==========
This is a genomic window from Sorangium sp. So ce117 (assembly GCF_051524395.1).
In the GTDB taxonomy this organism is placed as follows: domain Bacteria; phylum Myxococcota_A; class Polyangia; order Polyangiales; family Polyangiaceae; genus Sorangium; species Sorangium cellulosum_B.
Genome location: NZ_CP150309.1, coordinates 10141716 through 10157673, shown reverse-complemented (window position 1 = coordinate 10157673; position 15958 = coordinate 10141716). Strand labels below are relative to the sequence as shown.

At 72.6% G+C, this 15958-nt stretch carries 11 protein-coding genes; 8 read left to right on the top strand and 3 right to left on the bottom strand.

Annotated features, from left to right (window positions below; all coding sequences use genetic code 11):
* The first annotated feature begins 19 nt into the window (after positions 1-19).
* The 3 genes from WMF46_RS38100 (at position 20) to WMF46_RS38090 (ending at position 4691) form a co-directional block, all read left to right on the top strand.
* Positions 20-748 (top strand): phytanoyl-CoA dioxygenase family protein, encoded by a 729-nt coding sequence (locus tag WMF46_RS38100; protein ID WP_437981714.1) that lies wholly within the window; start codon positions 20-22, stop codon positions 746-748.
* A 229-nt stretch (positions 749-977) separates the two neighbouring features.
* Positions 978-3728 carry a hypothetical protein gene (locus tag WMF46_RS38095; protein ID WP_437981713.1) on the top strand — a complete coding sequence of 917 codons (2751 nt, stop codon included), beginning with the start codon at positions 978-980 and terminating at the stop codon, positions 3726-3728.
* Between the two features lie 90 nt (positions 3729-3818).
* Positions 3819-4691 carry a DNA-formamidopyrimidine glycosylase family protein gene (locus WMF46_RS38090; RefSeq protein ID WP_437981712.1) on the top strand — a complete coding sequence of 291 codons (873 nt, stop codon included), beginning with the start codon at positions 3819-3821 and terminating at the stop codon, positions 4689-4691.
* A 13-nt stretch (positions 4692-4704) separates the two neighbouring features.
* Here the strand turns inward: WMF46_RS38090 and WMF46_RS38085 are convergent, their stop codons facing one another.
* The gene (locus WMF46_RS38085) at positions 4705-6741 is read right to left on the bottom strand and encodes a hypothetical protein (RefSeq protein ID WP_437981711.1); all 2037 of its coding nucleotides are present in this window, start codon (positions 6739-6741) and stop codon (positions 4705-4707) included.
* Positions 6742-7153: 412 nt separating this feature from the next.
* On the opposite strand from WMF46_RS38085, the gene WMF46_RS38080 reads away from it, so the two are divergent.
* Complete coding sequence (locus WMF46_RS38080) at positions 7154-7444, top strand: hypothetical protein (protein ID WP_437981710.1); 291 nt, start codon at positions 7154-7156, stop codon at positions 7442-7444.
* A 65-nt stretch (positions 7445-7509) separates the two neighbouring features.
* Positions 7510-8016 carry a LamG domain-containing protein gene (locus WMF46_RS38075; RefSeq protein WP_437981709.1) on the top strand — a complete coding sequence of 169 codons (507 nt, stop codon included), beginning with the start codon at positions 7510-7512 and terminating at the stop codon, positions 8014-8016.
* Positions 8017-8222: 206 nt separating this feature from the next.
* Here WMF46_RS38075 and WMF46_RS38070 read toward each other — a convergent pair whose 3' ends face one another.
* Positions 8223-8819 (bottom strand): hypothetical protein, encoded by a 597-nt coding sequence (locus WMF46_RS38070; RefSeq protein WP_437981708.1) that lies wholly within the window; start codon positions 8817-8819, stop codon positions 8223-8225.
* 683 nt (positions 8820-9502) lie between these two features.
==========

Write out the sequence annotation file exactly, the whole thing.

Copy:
This is a genomic window from Sorangium sp. So ce117 (assembly GCF_051524395.1).
In the GTDB taxonomy this organism is placed as follows: domain Bacteria; phylum Myxococcota_A; class Polyangia; order Polyangiales; family Polyangiaceae; genus Sorangium; species Sorangium cellulosum_B.
Genome location: NZ_CP150309.1, coordinates 10141716 through 10157673, shown reverse-complemented (window position 1 = coordinate 10157673; position 15958 = coordinate 10141716). Strand labels below are relative to the sequence as shown.

At 72.6% G+C, this 15958-nt stretch carries 11 protein-coding genes; 8 read left to right on the top strand and 3 right to left on the bottom strand.

Annotated features, from left to right (window positions below; all coding sequences use genetic code 11):
* The first annotated feature begins 19 nt into the window (after positions 1-19).
* The 3 genes from WMF46_RS38100 (at position 20) to WMF46_RS38090 (ending at position 4691) form a co-directional block, all read left to right on the top strand.
* Positions 20-748 (top strand): phytanoyl-CoA dioxygenase family protein, encoded by a 729-nt coding sequence (locus tag WMF46_RS38100; protein ID WP_437981714.1) that lies wholly within the window; start codon positions 20-22, stop codon positions 746-748.
* A 229-nt stretch (positions 749-977) separates the two neighbouring features.
* Positions 978-3728 carry a hypothetical protein gene (locus tag WMF46_RS38095; protein ID WP_437981713.1) on the top strand — a complete coding sequence of 917 codons (2751 nt, stop codon included), beginning with the start codon at positions 978-980 and terminating at the stop codon, positions 3726-3728.
* Between the two features lie 90 nt (positions 3729-3818).
* Positions 3819-4691 carry a DNA-formamidopyrimidine glycosylase family protein gene (locus WMF46_RS38090; RefSeq protein ID WP_437981712.1) on the top strand — a complete coding sequence of 291 codons (873 nt, stop codon included), beginning with the start codon at positions 3819-3821 and terminating at the stop codon, positions 4689-4691.
* A 13-nt stretch (positions 4692-4704) separates the two neighbouring features.
* Here the strand turns inward: WMF46_RS38090 and WMF46_RS38085 are convergent, their stop codons facing one another.
* The gene (locus WMF46_RS38085) at positions 4705-6741 is read right to left on the bottom strand and encodes a hypothetical protein (RefSeq protein ID WP_437981711.1); all 2037 of its coding nucleotides are present in this window, start codon (positions 6739-6741) and stop codon (positions 4705-4707) included.
* Positions 6742-7153: 412 nt separating this feature from the next.
* On the opposite strand from WMF46_RS38085, the gene WMF46_RS38080 reads away from it, so the two are divergent.
* Complete coding sequence (locus WMF46_RS38080) at positions 7154-7444, top strand: hypothetical protein (protein ID WP_437981710.1); 291 nt, start codon at positions 7154-7156, stop codon at positions 7442-7444.
* A 65-nt stretch (positions 7445-7509) separates the two neighbouring features.
* Positions 7510-8016 carry a LamG domain-containing protein gene (locus WMF46_RS38075; RefSeq protein WP_437981709.1) on the top strand — a complete coding sequence of 169 codons (507 nt, stop codon included), beginning with the start codon at positions 7510-7512 and terminating at the stop codon, positions 8014-8016.
* Positions 8017-8222: 206 nt separating this feature from the next.
* Here WMF46_RS38075 and WMF46_RS38070 read toward each other — a convergent pair whose 3' ends face one another.
* Positions 8223-8819 (bottom strand): hypothetical protein, encoded by a 597-nt coding sequence (locus WMF46_RS38070; RefSeq protein WP_437981708.1) that lies wholly within the window; start codon positions 8817-8819, stop codon positions 8223-8225.
* 683 nt (positions 8820-9502) lie between these two features.